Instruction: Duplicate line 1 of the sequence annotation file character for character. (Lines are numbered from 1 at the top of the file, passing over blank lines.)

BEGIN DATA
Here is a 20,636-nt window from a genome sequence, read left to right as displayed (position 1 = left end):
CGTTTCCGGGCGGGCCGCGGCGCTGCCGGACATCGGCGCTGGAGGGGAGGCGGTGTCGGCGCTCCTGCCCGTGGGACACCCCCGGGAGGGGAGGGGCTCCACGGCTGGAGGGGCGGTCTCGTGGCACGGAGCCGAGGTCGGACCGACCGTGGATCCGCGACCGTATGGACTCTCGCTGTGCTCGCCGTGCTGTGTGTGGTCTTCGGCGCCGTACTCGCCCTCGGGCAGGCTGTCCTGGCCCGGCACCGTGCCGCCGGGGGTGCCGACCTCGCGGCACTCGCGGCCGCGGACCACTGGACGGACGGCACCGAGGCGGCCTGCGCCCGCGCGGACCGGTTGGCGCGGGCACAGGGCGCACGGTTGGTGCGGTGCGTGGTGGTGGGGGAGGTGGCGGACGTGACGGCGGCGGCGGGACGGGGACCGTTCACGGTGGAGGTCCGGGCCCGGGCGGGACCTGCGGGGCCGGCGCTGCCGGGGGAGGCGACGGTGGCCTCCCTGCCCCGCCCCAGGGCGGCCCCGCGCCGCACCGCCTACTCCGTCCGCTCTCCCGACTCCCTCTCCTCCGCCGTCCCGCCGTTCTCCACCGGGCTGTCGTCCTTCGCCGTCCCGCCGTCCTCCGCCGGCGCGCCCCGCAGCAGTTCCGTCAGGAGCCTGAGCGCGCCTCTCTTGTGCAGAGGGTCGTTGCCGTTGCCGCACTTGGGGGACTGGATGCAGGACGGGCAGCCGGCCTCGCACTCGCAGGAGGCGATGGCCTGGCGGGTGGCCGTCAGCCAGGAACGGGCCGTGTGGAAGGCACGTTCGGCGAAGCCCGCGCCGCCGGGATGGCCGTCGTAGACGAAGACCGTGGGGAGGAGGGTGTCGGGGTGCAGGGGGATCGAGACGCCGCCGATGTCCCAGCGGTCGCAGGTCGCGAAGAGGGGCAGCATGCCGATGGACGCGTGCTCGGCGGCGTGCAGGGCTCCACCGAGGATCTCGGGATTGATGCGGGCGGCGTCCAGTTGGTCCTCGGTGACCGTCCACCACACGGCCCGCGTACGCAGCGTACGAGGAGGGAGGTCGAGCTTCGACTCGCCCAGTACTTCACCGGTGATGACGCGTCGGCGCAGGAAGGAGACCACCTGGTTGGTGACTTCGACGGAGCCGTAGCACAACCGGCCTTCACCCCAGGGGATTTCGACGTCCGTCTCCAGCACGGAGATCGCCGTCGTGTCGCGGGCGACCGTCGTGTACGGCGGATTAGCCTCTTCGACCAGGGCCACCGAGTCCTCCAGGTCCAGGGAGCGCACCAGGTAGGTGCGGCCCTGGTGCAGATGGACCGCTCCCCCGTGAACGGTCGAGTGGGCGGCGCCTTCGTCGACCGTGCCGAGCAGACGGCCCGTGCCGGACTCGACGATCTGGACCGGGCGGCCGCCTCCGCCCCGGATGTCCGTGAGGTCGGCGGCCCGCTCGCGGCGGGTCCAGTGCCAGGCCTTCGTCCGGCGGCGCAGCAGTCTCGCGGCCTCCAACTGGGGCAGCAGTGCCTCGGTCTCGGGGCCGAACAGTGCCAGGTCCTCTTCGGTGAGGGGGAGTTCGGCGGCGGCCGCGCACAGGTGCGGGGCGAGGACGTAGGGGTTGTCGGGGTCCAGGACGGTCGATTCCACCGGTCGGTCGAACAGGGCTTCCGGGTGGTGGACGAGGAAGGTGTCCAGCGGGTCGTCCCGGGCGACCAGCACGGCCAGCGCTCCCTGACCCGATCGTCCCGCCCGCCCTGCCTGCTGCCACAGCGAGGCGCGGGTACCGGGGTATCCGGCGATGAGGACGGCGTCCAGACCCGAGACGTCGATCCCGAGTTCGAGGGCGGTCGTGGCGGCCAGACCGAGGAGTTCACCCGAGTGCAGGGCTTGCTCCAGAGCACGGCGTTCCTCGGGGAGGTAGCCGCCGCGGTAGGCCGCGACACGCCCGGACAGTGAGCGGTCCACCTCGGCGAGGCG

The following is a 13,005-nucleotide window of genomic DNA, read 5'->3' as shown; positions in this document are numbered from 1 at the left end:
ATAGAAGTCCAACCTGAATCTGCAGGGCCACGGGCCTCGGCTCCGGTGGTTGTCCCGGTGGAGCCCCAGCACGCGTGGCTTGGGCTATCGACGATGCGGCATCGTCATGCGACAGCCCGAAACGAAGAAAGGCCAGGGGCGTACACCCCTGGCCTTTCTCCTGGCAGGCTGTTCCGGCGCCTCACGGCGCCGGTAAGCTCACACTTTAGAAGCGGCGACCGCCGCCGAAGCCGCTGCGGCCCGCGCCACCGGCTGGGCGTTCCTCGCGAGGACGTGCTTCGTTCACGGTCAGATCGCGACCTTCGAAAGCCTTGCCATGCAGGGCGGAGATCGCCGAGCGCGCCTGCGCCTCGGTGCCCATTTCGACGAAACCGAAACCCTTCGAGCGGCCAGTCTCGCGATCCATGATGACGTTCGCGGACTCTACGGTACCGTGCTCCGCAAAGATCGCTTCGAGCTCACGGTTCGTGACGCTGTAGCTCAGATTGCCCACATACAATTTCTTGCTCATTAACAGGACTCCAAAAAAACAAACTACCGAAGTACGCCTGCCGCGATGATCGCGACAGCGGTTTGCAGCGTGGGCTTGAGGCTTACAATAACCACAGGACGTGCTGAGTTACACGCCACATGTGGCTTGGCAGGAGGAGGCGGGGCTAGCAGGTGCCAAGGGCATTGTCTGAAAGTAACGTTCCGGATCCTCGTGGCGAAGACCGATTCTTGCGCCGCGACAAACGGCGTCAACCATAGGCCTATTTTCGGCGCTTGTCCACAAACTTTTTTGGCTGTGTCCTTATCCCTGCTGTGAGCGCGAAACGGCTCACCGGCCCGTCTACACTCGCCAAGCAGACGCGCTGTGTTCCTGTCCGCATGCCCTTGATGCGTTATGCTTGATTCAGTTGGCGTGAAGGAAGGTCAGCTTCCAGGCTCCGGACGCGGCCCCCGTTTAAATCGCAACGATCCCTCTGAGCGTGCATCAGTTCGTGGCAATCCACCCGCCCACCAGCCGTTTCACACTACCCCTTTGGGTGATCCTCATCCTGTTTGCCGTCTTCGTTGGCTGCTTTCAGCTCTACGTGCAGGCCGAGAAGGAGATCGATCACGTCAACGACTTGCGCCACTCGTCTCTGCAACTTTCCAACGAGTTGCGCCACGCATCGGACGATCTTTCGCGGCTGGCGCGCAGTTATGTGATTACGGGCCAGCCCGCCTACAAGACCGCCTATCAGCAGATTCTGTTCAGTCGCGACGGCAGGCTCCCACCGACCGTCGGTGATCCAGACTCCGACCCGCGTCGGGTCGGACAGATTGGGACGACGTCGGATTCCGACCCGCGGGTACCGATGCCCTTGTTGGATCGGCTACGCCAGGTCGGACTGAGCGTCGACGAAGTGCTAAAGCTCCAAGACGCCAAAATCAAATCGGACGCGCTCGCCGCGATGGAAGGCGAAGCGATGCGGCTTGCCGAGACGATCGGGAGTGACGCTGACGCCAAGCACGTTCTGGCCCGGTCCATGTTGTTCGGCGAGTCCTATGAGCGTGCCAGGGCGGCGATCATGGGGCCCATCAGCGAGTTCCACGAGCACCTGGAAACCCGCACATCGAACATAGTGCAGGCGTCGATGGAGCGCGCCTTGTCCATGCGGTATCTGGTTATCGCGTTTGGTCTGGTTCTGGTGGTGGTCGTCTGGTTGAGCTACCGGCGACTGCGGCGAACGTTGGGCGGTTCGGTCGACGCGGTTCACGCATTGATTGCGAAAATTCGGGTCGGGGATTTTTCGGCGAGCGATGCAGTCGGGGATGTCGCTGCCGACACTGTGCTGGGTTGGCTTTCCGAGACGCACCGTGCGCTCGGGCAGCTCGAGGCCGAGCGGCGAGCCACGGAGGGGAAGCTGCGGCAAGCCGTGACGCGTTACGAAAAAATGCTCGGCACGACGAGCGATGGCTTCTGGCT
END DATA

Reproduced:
Here is a 20,636-nt window from a genome sequence, read left to right as displayed (position 1 = left end):